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Three counters, A, B, C are placed at the corners of an equilateral triangle of side n. The triangle is divided into triangles of side length 1. Initially all lines of the figure are painted blue. The counters move along the lines, painting their paths red , according to the following rules:

  • First A moves, then B, then C, then A, and so on in succession.
  • On each turn, each counter moves the full length of a side of one of the short triangles.
  • No counter may retrace a segment already painted red, though it can stop on a red vertex, even if another counter is already there.

Show that for all integers n > $0$ it is possible to paint all of the segments red in this fashion.

I have a feeling we use induction method to show this. Im not quite sure where to start though. I have to figure out how to prove this rigorously. From the help of few kind people, i know there must be three base cases for n=1 n=2 and n=3. Im just not sure how to prove this without giving any drawings.

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2 Answers 2

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Maybe this is a start:

Suppose you can partition the edges of the graph into three disjoint sets ($A, B, C$) such that

  • the corresponding subgraphs $G_A, G_B, G_C$ are connected
  • $A$, $B$, $C$ have equal cardinality
  • Either one of the three corners of the triangle have degree $2$ for $G_A$, one has degree $2$ for $G_B$, and one has degree $2$ for $G_C$, or one has degrees $1,1,0$ for $G_A, G_B, G_C$ respectively, one has $0,1,1$, and one has $1,0,1$.
  • All other vertices have even degrees for $G_A$, $G_B$ and $G_C$.

Then by each counter can traverse an Eulerian path in the edges for its corresponding subgraph, either starting and ending at the same corner or starting at one and ending at another.

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In the picture below, the inner red triangle shows the area where we’ll be doing induction. We proceed as follows:

  1. The paintbrush from the lower right corner follows the path shown in blue, ending at the heavy black dot, which is a corner of the induction triangle; the other two paintbrushes follow symmetric paths.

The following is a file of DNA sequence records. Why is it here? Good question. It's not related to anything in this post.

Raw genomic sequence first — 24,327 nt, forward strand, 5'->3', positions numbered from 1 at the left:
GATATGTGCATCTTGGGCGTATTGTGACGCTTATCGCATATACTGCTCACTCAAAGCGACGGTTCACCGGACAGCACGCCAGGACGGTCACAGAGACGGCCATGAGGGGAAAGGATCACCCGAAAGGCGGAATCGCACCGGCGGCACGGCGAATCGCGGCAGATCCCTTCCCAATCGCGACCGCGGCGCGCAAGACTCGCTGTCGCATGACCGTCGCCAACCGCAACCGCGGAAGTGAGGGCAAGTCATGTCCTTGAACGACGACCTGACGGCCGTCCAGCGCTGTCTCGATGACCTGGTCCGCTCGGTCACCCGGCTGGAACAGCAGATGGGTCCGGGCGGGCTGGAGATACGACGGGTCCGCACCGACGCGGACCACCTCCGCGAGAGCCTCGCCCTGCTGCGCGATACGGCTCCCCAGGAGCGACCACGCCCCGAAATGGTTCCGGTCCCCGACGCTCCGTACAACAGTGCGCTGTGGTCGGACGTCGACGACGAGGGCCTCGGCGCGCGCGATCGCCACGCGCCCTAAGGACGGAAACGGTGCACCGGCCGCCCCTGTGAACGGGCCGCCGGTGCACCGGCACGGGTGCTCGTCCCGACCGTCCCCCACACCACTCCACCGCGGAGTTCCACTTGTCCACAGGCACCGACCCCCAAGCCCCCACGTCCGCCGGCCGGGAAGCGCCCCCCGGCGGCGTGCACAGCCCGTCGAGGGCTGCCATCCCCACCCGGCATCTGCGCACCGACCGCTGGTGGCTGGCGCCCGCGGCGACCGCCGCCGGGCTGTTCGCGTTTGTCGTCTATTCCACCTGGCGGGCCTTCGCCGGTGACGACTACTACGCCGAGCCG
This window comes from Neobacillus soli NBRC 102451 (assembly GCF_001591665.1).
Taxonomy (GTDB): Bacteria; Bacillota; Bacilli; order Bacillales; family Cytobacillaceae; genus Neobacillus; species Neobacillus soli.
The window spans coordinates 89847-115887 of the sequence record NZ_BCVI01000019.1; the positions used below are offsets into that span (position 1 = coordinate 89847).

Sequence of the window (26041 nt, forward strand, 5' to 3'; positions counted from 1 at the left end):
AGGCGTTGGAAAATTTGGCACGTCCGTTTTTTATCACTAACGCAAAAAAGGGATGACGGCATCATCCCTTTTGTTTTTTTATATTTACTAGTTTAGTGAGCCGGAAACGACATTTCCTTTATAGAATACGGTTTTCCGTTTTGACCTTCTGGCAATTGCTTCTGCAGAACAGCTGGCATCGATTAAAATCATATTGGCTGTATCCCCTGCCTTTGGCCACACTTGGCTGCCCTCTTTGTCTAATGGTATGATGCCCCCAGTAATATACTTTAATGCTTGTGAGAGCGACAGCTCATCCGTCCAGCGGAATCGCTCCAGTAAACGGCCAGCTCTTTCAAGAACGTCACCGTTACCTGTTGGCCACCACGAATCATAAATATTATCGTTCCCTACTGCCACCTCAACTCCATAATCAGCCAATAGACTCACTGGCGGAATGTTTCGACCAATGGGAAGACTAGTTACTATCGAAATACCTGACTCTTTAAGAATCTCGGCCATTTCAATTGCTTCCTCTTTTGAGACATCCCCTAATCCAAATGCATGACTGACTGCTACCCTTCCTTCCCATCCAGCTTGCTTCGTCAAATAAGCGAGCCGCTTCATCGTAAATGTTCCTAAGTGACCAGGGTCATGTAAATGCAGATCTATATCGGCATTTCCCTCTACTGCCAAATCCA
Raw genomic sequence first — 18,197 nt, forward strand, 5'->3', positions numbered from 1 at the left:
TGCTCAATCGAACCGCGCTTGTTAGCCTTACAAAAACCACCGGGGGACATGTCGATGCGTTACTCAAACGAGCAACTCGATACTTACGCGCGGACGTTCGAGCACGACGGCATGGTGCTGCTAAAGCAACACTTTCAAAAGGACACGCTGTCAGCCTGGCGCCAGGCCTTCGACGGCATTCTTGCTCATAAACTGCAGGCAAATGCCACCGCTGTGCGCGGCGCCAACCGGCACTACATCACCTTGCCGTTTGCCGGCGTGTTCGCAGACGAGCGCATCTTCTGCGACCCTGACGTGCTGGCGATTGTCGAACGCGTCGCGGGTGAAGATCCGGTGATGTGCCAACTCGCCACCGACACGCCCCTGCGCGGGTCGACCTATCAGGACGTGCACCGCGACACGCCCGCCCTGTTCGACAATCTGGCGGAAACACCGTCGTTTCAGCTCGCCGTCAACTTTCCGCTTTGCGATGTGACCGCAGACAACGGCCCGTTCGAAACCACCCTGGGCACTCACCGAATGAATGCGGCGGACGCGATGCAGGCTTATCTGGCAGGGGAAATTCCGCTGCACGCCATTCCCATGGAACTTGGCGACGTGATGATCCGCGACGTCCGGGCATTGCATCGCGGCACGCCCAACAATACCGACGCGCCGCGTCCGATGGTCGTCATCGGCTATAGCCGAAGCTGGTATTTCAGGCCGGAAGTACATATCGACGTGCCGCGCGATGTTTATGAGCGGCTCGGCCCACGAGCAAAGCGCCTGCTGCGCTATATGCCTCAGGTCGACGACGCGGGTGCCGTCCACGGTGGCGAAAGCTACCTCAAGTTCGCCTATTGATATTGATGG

2. We use induction on the inner triangle, paint it completely, and all three brushes end up back at corners of the red triangle (although not necessarily at the corners from which they began). (Note: You can assert that they end at those corners either by adding that to the induction hypothesis or by using Euler’s theorem.)
  3. The paint brush that ended at the heavy black dot now follows the green path, ending at the topmost vertex; the other two brushes follow symmetric patterns. The triangle is now painted as requested: Every edge is painted; no edge is painted twice.

I’ll note that you have to establish three base cases, for $n=1$, $n=2$, and $n=3$. Those are straight-forward. The path taken by one brush

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    $\begingroup$ What picture? I see no picture... $\endgroup$
    – Xander Henderson
    Mar 29, 2020 at 0:34
  • $\begingroup$ I swear it was there when I posted my answer! I left and came back to verify! If it disappears again, the same question was asked on Quora.com, and my proof is at quora.com/… $\endgroup$
    – Darrah
    Mar 30, 2020 at 1:07
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    $\begingroup$ Those are fairly easy puzzles. In the description below, I use R, L, UL, UR to represent going one edge right, left, diagonally up to the left, and diagonally up to the right. We need to set the base case for n=1, n=2, and n=3. Here are the paths for the brush that starts in the bottom right corner; all other brushes use rotations of its path: n = 1. Path = L. n = 2. Path = L, UL, UR. n = 3. Path = L, UL, DL, UL, UR, UR. The path when n = 3 is really the same path described in the picture for the inductive case, just shorter. $\endgroup$
    – Darrah
    Apr 1, 2020 at 3:55
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    $\begingroup$ @mrlocal I don't see rigor flaws in the proposed proof; it is easy to check whether the stated claims are true or false. $\endgroup$ Apr 10, 2020 at 9:32
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    $\begingroup$ Thanks to Alex for the support. My impression is that what I have given is a rigorous proof, at least so far as a published paper would expect. For a math exercise, you could fill in details on some of the stated claims. Some mathematicians would insist that the proof be re-written so as not to rely on the picture; I am not one of those. $\endgroup$
    – Darrah
    Apr 11, 2020 at 14:03

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